Tuesday night was pretty fun. Things got extremely shaky at the very end of the Red Sox’ Game Four victory, but for they held the lead for basically the entire game and got great pitching from everyone but their closer. The end result was their second champagne celebration in the Bronx over the last month or so, and a trip to the ALCS to face Houston in a matchup pitting Alex Cora against his old team. There will be plenty of time in the lead-up to Saturday’s Game One to break down that matchup, but for now we look back at the series-clincher in New York with some scattered thoughts.
- Rick Porcello was absolutely incredible on the mounds on Tuesday, and he deserves a ton of credit for how well he pitched. Things started to get a little shaky towards the end, but ultimately he allowed only one run over five innings of work and for the first four he was almost impossibly efficient. At that point he had thrown 41 pitches, of which an amazing 33 were strikes. He was pounding the zone and mixing his pitches, and most importantly he was keeping the ball in the yard. Porcello’s October struggles certainly don’t get the headlines David Price’s do, and for good reason, but the righty had a 5.47 ERA in his first 24 2⁄3 playoff innings heading into this season. His teams had also never won a game in which he appeared. Now, the Red Sox are 2-0 in his games so far this October, and he’s not showing any signs of slowing down.
- Craig Kimbrel, who we’ll get to in a minute, kind of took over the narrative for the bullpen, but before that ninth inning the first three relievers to come into the game were great. There was some hand-wringing when Matt Barnes came on for Porcello in the sixth inning. The latter had only 65 pitches at the time, and the heart of New York’s lineup was coming up. That last part is exactly why Cora went to Barnes, though. For all of the grief given to Barnes over the last few years, he spent most of this year being a near-elite reliever, and he’s on this roster to shut down the middle of the order of playoff teams in the middle innings. He did just that with a 1-2-3 inning against Judge, Gregorius and Stanton. It was wildly impressive. After that, Ryan Brasier and Chris Sale each came in for a perfect inning of their own. Sale obviously won’t factor in here much, but Barnes and Brasier stepping up and getting on a roll would he huge for this bullpen.
- So I guess this is as good a time as any to talk about Kimbrel. There’s really not that much to say beyond the fact that he almost killed me. It was pretty clear from the get-go that he was going to struggle in this outing because he just could not find the strike zone to save his life. There’s not much that can be done moving forward — you can’t just move away from Kimbrel at this point — but those control issues will be tough to move out of your mind as a fan every time he enters a game. After the season there will be lots of conversations about his future, but I couldn’t possibly care less about the offseason at this point. We’ll cross that bridge when it comes.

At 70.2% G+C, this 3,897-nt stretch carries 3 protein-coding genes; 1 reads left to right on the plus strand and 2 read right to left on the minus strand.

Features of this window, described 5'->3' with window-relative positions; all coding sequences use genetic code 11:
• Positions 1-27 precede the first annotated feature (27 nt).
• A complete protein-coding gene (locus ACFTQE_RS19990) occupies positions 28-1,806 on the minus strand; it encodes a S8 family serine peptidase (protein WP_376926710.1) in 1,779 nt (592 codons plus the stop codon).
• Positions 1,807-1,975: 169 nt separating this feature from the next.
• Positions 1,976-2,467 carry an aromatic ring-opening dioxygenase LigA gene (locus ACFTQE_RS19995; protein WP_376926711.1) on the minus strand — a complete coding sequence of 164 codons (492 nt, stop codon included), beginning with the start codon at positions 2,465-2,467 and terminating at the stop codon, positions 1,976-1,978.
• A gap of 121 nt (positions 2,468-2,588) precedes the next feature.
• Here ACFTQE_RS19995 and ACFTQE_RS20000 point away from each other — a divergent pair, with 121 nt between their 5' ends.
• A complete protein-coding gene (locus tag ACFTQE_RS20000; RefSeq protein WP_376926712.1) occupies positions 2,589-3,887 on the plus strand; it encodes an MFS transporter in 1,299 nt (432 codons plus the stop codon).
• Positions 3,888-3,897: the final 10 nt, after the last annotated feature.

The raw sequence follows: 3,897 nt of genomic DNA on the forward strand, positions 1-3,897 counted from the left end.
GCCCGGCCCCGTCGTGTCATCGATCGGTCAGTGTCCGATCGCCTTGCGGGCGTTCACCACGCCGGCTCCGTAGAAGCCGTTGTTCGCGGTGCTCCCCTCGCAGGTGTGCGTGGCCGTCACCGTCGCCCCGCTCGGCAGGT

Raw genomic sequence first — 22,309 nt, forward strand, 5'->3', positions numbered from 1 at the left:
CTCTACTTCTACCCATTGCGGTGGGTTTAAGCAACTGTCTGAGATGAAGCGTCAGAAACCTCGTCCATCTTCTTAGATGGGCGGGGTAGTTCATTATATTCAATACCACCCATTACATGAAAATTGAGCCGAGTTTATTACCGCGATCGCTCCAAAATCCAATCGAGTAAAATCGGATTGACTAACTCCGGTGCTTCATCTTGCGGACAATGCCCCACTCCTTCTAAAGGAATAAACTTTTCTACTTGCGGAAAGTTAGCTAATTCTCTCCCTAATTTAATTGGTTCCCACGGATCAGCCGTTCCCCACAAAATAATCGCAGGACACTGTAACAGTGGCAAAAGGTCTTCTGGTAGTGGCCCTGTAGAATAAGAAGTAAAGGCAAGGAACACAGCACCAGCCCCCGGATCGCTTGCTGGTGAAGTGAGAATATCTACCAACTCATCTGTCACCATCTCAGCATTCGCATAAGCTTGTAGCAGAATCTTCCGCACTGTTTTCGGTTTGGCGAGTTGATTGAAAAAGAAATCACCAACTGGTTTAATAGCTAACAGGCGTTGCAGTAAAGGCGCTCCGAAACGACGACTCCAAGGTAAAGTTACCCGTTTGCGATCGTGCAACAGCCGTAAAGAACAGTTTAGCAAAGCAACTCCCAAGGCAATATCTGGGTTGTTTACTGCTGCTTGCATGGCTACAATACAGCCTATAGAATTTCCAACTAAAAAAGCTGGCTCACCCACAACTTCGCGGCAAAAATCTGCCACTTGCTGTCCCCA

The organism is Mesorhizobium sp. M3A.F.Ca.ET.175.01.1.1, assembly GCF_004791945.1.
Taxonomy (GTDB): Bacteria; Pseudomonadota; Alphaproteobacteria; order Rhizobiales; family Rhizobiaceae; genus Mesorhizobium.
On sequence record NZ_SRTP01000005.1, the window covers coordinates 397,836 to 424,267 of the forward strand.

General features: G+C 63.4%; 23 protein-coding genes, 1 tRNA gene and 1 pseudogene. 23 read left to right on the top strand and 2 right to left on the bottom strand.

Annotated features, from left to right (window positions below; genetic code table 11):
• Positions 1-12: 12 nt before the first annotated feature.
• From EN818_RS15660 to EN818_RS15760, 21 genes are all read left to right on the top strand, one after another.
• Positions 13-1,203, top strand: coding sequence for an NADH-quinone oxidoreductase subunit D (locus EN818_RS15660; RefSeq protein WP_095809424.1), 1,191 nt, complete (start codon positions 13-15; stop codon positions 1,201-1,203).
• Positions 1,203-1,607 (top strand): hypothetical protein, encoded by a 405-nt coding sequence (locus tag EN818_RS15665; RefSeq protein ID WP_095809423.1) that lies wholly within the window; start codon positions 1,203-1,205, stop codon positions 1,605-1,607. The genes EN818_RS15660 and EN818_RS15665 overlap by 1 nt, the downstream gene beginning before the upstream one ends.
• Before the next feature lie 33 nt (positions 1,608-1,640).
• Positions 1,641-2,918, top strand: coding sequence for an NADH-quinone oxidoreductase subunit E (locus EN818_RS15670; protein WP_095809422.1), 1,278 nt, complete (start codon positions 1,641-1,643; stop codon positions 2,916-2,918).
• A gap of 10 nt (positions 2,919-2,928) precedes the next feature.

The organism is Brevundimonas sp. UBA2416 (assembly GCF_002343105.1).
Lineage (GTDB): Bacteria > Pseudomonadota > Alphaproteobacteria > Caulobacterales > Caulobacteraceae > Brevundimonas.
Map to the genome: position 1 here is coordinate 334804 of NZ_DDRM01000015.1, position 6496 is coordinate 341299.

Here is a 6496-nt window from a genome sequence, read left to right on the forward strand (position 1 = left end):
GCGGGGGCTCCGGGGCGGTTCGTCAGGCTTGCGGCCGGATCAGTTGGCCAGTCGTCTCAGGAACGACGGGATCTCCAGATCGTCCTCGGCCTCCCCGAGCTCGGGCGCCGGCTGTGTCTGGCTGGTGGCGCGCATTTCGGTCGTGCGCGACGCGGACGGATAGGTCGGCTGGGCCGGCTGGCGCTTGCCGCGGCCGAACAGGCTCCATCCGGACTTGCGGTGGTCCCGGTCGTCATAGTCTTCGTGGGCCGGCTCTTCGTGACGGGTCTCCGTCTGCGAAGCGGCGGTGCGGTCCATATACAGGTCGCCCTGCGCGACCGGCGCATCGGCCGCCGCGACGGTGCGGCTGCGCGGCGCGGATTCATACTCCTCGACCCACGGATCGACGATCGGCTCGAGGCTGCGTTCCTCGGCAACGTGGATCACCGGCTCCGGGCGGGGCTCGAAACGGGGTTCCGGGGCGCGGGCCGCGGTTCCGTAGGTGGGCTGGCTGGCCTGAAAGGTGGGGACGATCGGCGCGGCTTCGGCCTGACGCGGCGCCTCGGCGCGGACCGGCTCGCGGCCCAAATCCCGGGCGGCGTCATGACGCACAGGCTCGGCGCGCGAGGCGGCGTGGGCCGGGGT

- One positive from that ninth inning: Christian Vazquez. The Red Sox catcher actually had a strong game overall and did a nice job calling Porcello’s night from behind the plate, but that ninth inning in particular was clutch. With runners on base for the entire inning, the Red Sox catcher was phenomenal at keeping the ball in front of him and blocking extremely wild Kimbrel pitches. It really is not difficult to see that inning getting away from them with a couple of extra wild pitches thrown in there.
- Speaking of Vazquez, it was just another example of Alex Cora pulling the right strings with this team. Prior to the game some idiots thought it would be best if they rolled with essentially the same lineup with which they won Game Three. Instead, the Red Sox manager rolled out his right-handed hitters again and specifically gave starts to Ian Kinsler and Eduardo Núñez instead of Brock Holt and Rafael Devers. Both Kinsler and Núñez had big RBIs in the team’s big fourth inning and Vazquez, who surprisingly started over Sandy León, not only had the big ninth inning behind the plate but also hit a solo homer off Zach Britton in the fourth. Cora’s on a heater right now.
- On the other side, Aaron Boone had another rough night and Yankee fans are not too thrilled with their manager right now. Once again, he showed a weird lack of urgency with his starter, allowing CC Sabathia to get through three full innings. I actually didn’t think that decision was overly egregious, though Yankee fans seem to disagree with that. I get that side of it, to be fair, in a must-win elimination game. To me, the wildest part of Boone’s night was that Miguel Andújar, perhaps New York’s most consistently potent bat all year, didn’t come to the plate at all in the game. That simply can’t happen.
- After the game, the Red Sox celebrated in the visitor’s locker room with New York, New York playing in the background. Of course, after the Yankees’ win in Boston in Game Two, Aaron Judge walked past Boston’s clubhouse blaring that same song. It was used as motivation by the Red Sox, and they had a little fun with it after winning the series. It was wonderful.
- Also after the game, Sabathia expressed some displeasure with Angel Hernandez’ strike zone. That’s not super controversial, as Hernandez doesn’t have the best reputation. Well, don’t tell Porcello. The Red Sox starter had some thoughts on Sabathia’s complaints, and something tells me the Yankee veteran isn’t going to appreciate those comments. Stay tuned.